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Jeff Moehlis: Mobile Jukebox Featuring Spencer Davis Coming to Town

Spencer Davis of rock ‘n’ roll fame joins the multi-act Happy Together Tour, which will stop in Santa Barbara July 13, 2016. Click to view larger
Spencer Davis of rock ‘n’ roll fame joins the multi-act Happy Together Tour, which will stop in Santa Barbara July 13, 2016. (Liz Barry photo)

“Everything happened in 1966 for The Spencer Davis Group,” says someone who would know — Spencer Davis himself.

And what a year it was for the band. They started off with a U.K. No. 1 song “Keep On Running,” which knocked The Beatles’ single “Day Tripper” / “We Can Work It Out” off the top spot.

Another U.K. No. 1 song, “Somebody Help Me,” followed a few months later.

But the highlight of the year for the band was the release of the timeless classic “Gimme Some Lovin’,” co-written by Davis, Muff Winwood and Muff’s kid brother, Steve, the band’s lead singer who also played organ and a bit of guitar.

Now, 1966 wasn’t actually the only year that things happened for The Spencer Davis Group. Their song “I’m A Man” was released in early 1967 and hit the Top 10; a couple of years later it was memorably covered by Chicago.

But Steve Winwood left the band in 1967 to form Traffic, and as Spencer Davis puts it, they “lost a huge amount of momentum.”

Fastforward a half century, and we have a chance to hear Spencer Davis perform these classic songs as part of the Happy Together Tour, which lands at The Granada Theatre Wednesday, July 13. Tickets are available here.

Also on the program will be Flo & Eddie from The Turtles, Chuck Negron from Three Dog Night, Mark Lindsay from Paul Revere & The Raiders, Gary Puckett & The Union Gap and The Cowsills.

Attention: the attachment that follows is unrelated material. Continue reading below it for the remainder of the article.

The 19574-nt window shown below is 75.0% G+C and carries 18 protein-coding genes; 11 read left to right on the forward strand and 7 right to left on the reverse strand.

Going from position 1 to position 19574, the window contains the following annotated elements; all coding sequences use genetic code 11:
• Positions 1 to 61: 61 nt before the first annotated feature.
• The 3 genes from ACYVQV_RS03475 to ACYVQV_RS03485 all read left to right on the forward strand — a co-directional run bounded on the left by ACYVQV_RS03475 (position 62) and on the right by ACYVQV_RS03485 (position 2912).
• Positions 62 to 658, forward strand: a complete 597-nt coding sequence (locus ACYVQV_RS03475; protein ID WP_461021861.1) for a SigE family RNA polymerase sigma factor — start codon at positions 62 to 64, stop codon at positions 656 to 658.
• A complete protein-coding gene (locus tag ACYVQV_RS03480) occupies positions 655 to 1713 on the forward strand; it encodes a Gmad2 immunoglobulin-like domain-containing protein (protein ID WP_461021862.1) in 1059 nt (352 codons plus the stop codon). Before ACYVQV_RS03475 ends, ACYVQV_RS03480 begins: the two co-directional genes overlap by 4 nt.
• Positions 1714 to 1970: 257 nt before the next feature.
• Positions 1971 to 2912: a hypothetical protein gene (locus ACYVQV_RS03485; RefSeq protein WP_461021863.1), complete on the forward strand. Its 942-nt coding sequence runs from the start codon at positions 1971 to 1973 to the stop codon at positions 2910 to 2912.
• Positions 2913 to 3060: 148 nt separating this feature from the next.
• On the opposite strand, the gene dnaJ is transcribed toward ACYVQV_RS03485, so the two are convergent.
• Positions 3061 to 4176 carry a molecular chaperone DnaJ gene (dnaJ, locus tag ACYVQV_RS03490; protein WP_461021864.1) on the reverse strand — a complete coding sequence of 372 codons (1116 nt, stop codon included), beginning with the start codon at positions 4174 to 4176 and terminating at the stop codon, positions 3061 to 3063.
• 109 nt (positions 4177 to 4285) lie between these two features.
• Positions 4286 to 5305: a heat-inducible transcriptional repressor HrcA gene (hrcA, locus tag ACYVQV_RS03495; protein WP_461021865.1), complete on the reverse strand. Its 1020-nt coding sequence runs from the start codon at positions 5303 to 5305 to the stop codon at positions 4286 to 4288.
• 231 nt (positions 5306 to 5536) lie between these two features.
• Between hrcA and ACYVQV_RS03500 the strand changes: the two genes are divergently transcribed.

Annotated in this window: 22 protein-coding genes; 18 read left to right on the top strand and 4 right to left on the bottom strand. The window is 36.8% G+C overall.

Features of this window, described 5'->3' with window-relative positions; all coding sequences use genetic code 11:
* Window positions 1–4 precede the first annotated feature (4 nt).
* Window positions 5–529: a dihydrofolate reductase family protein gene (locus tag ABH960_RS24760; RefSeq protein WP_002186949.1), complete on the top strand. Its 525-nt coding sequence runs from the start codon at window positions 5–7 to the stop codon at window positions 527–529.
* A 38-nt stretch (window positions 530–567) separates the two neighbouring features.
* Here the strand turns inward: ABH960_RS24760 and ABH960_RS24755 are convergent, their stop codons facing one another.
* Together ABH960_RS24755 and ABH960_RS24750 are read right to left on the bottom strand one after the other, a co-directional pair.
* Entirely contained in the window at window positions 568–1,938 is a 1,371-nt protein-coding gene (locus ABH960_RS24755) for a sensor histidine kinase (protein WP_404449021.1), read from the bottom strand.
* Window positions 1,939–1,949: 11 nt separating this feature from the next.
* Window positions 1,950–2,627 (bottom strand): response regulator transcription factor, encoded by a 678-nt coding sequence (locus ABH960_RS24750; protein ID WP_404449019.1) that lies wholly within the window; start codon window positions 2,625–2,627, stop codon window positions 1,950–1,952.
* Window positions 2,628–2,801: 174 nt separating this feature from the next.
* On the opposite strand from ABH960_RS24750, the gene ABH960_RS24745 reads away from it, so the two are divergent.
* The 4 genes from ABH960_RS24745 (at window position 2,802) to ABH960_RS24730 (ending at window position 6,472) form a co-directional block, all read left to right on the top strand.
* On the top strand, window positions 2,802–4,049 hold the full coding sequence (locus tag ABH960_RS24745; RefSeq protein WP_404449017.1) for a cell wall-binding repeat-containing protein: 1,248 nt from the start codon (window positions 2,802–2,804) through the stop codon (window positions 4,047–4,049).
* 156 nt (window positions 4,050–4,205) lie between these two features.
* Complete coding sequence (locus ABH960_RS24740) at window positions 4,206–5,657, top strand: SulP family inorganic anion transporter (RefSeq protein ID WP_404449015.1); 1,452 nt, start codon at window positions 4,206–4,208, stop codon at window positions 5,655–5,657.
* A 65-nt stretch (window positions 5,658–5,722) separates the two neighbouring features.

Davis talked to Noozhawk about the upcoming concert and told some crazy tour stories from back in the day.

•        •        •

Jeff Moehlis: What can people look forward to at the upcoming concert?

Spencer Davis: I should be first up. These kind of shows are what I call mobile jukeboxes.

I’ll be doing “Keep On Running,” “Somebody Help Me,” “Gimme Some Lovin’” and “I’m A Man.” 

I don’t think I’ll be doing any more than that. Don’t forget how many people you’ve got on the tour — six acts!

JM: My favorite of your recordings is “Gimme Some Lovin’,” which is almost 50 years old now.

SD: Exactly 50 years old.

JM: I love in The Blues Brothers movie where they’re at the Country and Western bar, and they kick off with that song, and everybody throws bottles at them.

SD: [laughs] Isn’t it great? I met Belushi and Aykroyd. I’ve got a picture of me with them.

I went to see them at the Universal Amphitheatre, and they said, “Where’s that guy? ‘Gimme Some Lovin’ guy?” So I got my picture taken with them.

JM: Did you ever have an experience like that, where the audience was throwing bottles at the band?

SD: Yes! We were playing on a farm in Norway, way out in the sticks. This would’ve been in, like, ’66. The band just hit Europe like a tornado.